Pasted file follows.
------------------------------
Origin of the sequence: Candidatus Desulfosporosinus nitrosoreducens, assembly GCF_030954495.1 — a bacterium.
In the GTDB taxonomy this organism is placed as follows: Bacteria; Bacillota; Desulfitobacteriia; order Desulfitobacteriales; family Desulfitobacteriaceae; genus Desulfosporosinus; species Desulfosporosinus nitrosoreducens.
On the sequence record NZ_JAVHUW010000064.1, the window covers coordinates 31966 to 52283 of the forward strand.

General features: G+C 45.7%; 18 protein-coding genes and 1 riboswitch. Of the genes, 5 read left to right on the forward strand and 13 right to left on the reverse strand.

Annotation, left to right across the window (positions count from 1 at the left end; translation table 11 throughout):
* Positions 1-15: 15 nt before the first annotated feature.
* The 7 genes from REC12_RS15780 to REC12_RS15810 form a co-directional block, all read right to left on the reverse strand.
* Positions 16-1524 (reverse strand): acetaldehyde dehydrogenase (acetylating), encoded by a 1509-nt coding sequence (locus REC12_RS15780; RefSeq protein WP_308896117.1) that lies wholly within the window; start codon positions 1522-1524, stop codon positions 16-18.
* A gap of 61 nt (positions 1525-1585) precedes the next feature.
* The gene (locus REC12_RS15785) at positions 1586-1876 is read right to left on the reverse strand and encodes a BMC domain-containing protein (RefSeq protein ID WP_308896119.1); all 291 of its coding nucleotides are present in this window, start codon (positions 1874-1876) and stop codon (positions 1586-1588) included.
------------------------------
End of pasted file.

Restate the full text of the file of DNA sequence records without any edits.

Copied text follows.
Origin of the sequence: Candidatus Desulfosporosinus nitrosoreducens, assembly GCF_030954495.1 — a bacterium.
In the GTDB taxonomy this organism is placed as follows: Bacteria; Bacillota; Desulfitobacteriia; order Desulfitobacteriales; family Desulfitobacteriaceae; genus Desulfosporosinus; species Desulfosporosinus nitrosoreducens.
On the sequence record NZ_JAVHUW010000064.1, the window covers coordinates 31966 to 52283 of the forward strand.

General features: G+C 45.7%; 18 protein-coding genes and 1 riboswitch. Of the genes, 5 read left to right on the forward strand and 13 right to left on the reverse strand.

Annotation, left to right across the window (positions count from 1 at the left end; translation table 11 throughout):
* Positions 1-15: 15 nt before the first annotated feature.
* The 7 genes from REC12_RS15780 to REC12_RS15810 form a co-directional block, all read right to left on the reverse strand.
* Positions 16-1524 (reverse strand): acetaldehyde dehydrogenase (acetylating), encoded by a 1509-nt coding sequence (locus REC12_RS15780; RefSeq protein WP_308896117.1) that lies wholly within the window; start codon positions 1522-1524, stop codon positions 16-18.
* A gap of 61 nt (positions 1525-1585) precedes the next feature.
* The gene (locus REC12_RS15785) at positions 1586-1876 is read right to left on the reverse strand and encodes a BMC domain-containing protein (RefSeq protein ID WP_308896119.1); all 291 of its coding nucleotides are present in this window, start codon (positions 1874-1876) and stop codon (positions 1586-1588) included.